Today’s readings teach us that God cares for everything he has created (and, except for Himself, he has created everything). More importantly, they teach us that the Lord not only cares for us as his creatures or his servants, but as his friends, whether we reciprocate that or not.
The First Reading today reminds us that God loves and cares for all he has created. God cares for those things since they are for our good. He made the sun so we could see and be warm, he made the dust so that we could clean our house and have something to do. If we had everything done for us, how boring that would be: we think if everything were easier, we’d be happier, but we’d just get really bored, because real happiness and satisfaction start in the world, and lead us to Heaven, where we will be completely happy by being with God. In the big things and the little things that happen in our lives, we know the reason for them is found in the plan God has for them and for us. It’s a plan to make us happy, and someday will make us completely happy.
In today’s Second Reading St. Paul reminds us that we have a big challenge and an important part in God’s plan. St. Paul tells the Christians at Thessalonica that he is praying for God to help us be worthy of our calling: to be his friends. Jesus told the apostles in the Last Supper, “I no longer call you servants; I call you friends.” God’s dream is that we be his friend. He shows his friendship through all the things he has created for our good, and he shows it by becoming man and living with us as Jesus, teaching us, and dying for us on the Cross. To be a friend with anyone, you have to know them first, and it is something that they have to show, and you have to show too. Our Lord has shown time and again that he is our friend.
Jesus was Zacchaeus’ friend from all eternity. Jesus created Zacchaeus to be his friend. Zacchaeus didn’t know Our Lord was his friend when he heard he was passing through Jericho in the Gospel today, but something inside him made him want to find out who Jesus was. It was a challenge to find out: the crowd was big, and nobody in the town liked him. Zacchaeus didn’t give up. He ran ahead of the crowd and climbed up a tall tree to get a better view. Jesus didn’t just walk by: he stopped dead in his tracks and looked up at Zacchaeus. At the start of the Gospel it said Jesus only intended to pass through Jericho and probably keep going to another town, but here he was, not just stopping and looking at Zacchaeus, but asking to stay in his house. Jesus said in another part of the Gospel to his disciples that when they visit a town, they should just stay at one house. When Jesus said, “come down quickly … I must stay at your house” to Zacchaeus, he was saying he was Zacchaeus’ friend.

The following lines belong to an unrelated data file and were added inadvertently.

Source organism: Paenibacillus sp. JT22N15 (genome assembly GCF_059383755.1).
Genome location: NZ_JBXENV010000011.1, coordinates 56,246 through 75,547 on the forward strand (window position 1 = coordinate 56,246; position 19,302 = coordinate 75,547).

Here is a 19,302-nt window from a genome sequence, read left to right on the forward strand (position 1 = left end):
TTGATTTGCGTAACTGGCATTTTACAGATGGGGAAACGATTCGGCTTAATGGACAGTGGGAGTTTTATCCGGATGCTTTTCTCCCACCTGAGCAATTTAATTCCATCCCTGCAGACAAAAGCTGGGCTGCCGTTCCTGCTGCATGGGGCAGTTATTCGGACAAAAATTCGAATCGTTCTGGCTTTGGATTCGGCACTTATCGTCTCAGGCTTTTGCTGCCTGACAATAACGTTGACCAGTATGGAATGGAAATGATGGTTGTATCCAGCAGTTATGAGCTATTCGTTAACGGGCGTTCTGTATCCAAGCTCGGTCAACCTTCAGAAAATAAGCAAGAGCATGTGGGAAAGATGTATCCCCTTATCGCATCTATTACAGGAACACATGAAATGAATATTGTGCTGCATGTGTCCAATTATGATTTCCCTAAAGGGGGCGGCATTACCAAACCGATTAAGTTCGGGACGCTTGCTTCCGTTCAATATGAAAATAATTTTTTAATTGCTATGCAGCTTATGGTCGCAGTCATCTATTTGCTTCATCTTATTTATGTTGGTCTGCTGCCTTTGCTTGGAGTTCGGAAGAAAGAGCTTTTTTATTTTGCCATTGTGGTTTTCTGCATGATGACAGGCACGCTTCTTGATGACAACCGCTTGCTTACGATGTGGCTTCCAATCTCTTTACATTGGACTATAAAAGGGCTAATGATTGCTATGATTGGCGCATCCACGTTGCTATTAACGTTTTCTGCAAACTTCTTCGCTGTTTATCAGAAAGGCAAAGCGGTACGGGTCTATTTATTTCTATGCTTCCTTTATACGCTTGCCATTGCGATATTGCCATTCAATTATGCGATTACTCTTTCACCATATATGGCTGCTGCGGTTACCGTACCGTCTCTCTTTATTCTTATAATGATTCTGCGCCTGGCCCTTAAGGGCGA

Zacchaeus literally jumped for joy, because jumping is the only way you can quickly come down a tree – thankfully he didn’t break a leg. The people in the town couldn’t handle this. “He is going to stay in the house of a sinner?!” For them, Jesus was friends with a sinner. Jesus a friend of every sinner, even when they are not friends with him. Jesus wouldn’t deny his friendship with Zacchaeus, even though Zacchaeus did bad things. Zacchaeus had a chance to show he really wanted to be Jesus’ friend. He knew what everyone was thinking, and so he told everyone he would repay anything he’d stolen and give half of what he owned to the poor. Jesus rejoiced that his friend had changed his ways.
Today the crowd, whether wittingly or unwittingly, is not enabling Zacchaeus to see Our Lord, making Zacchaeus resort to drastic measures. There are those in the crowd who already dislike him for being a tax collector. Zacchaeus doesn’t care about appearing ridiculous; he just wants to see Jesus. Our Lord rewards him by standing up for him before the entire crowd. This doesn’t mean Zacchaeus was not a sinner. The crowd accuses him of it, and Our Lord himself says salvation has come to someone who was lost. If Zacchaeus had not managed to see Jesus, who knows what would have happened? When we size people up and find them lacking, or judge them, we mustn’t make that a pretext to write them off and not help them meet Our Lord. We shouldn’t close ranks and prevent them from drawing closer to the person for whom we’re together in the first place: Our Lord. Let’s not be shy about helping people draw closer to Jesus through us, no matter what they’ve done in the past.
Readings: Wisdom of Solomon 11:22–12:2; 145:1–2, 8–11, 13, 14; 2 Thessalonians 1:11–2:2; Luke 19:1–10. See also 33rd Week in Ordinary Time, Tuesday.